Modification Around the World: Ear Piercing in Orissa

by Body Candy
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We all know that ear lobe piercing is the most common form of body modification worldwide, and depending on the country, piercings of the ear cartilage fall somewhere in the top three most prevalent underneath the lobe.  But what about multiple ear piercings and ear stretching?  Well they aren’t just commonplace in Westernized nations and among African tribesmen.  In fact, there’s a particular place in Eastern India where multiple ear piercings and stretched lobes are incredibly average: Orissa.

Orissa (officially spelled Odisha in India) is an East Indian coastal state that rests on the Bay of Bengal. It is home to over three dozen unique tribal groups, most of whom practice ritual piercing, tattooing, or both, and among these is the Soura tribe.The Soura inhabit areas of the province that lie inland and are divided into two basic groups, primarily definable by their area of settlement and manner of dress. The real point of interest though, is their beautiful ear jewelry.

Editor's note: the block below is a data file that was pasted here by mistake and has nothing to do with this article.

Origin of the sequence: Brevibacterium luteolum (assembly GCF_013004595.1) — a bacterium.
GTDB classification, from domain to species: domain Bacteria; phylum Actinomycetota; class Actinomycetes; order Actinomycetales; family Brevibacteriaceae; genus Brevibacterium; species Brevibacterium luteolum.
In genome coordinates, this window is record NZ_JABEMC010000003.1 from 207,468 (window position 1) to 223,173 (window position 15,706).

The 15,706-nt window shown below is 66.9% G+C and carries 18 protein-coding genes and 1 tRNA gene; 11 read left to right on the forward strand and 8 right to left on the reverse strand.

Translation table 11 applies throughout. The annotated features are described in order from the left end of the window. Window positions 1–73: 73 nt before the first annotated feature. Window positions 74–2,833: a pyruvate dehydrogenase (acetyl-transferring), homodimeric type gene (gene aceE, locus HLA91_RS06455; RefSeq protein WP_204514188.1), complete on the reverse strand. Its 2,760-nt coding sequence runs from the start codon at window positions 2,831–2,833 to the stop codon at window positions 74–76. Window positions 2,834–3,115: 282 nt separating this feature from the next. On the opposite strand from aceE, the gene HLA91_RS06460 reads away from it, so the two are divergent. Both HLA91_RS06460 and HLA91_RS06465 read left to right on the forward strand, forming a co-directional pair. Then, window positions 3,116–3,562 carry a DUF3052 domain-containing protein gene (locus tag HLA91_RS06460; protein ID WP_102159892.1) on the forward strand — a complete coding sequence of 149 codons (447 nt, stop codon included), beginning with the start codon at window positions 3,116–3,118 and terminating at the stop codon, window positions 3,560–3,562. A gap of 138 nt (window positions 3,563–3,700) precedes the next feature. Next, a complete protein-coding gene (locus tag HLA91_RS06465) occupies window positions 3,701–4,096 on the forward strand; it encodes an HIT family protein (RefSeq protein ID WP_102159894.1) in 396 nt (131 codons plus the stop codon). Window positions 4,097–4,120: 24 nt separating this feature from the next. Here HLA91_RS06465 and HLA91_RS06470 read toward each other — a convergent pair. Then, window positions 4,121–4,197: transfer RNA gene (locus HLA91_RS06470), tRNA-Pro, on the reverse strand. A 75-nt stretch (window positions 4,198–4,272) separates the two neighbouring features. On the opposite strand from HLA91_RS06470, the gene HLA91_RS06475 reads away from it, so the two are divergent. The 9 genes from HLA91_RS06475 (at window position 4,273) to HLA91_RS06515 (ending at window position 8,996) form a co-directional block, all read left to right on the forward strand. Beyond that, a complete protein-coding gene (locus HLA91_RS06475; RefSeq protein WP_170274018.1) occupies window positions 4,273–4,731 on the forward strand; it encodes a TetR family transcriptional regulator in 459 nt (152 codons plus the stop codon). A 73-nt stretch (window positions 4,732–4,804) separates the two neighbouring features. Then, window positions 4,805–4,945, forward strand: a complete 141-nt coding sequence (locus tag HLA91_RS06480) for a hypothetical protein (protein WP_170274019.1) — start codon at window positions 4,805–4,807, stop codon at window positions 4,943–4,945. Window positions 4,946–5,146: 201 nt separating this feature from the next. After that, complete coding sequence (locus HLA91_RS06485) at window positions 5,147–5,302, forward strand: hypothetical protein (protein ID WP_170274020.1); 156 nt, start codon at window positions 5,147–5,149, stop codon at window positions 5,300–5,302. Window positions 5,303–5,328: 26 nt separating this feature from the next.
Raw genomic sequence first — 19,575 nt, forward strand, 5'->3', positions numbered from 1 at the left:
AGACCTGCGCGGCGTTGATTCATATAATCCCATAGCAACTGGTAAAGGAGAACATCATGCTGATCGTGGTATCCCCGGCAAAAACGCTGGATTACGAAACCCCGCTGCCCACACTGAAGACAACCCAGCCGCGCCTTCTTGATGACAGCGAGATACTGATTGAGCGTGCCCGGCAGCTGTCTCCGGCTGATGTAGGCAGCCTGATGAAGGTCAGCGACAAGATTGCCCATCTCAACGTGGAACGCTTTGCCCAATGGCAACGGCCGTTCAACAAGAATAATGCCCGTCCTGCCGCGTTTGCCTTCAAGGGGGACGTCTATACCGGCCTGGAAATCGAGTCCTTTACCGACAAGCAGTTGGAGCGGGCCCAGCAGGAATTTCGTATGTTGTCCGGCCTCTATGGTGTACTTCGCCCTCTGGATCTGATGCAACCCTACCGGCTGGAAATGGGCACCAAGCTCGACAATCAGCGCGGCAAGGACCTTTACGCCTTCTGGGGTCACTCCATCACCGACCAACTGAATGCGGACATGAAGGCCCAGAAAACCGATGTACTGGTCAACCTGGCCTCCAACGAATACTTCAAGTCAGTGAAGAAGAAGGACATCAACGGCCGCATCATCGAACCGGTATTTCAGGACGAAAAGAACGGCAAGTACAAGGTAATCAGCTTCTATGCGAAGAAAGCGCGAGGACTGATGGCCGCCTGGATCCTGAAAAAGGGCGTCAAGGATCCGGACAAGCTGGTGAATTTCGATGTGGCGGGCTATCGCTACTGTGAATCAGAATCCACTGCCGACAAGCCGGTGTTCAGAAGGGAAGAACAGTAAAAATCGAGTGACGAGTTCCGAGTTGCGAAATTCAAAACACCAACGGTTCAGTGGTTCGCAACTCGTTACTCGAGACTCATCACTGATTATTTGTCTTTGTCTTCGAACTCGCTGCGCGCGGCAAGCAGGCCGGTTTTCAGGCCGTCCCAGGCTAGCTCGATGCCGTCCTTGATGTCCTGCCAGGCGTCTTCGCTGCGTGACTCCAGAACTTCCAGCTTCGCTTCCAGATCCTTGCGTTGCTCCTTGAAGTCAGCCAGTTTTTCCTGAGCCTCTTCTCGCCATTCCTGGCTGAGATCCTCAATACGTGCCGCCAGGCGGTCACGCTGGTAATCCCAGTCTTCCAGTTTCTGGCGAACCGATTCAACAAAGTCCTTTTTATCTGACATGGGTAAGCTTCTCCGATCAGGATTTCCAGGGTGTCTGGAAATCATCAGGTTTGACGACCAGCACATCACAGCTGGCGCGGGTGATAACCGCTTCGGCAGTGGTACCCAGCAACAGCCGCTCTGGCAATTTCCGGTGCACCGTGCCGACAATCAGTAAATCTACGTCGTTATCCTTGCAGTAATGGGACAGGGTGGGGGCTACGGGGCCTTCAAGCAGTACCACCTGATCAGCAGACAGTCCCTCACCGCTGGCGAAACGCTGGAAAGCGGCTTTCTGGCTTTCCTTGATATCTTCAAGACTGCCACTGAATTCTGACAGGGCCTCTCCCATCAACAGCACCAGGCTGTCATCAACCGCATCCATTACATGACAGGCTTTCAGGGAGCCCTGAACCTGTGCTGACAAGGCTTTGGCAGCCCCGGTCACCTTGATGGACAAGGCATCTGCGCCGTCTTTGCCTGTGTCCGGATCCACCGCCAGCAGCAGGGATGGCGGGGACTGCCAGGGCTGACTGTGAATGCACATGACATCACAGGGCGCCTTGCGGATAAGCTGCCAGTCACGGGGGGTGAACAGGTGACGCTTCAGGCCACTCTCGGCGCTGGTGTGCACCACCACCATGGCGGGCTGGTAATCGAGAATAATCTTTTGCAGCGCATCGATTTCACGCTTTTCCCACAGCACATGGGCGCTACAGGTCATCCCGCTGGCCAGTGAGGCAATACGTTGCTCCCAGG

Soura women commonly have multiple piercings spanning at least half the length of their helix, or outer ear rim. The cartilage in this area is generally adorned with several silver colored rings, and the lobe as well as one or both nostrils will be pierced as well.  One of the defining characteristics of the Soura is in fact their very large stretched ear lobe piercings, often described as hanging so low as to touch or brush the shoulder.

Much like other tribal cultures, the piercings themselves are performed using sharp plant material, and the subsequent stretching of the lobes is accomplished primarily with dead stretching. Though it should be noted that, because they are hand carving their own plugs of balsa and other woods, the difference from one size to the next is under far more control than with traditional Western dead stretching, which utilizes a pre-existing set of sizes.

Today a portion of the Soura have been converted by missionaries and assimilated into modern society, but large tribal offshoots still remain, following their traditional religious, social, and cultural practices. Their homeland of Orissa is considered a place of great unspoiled beauty and cultural preservation, and hosts a famous 13th century sun temple.

by Body Candy

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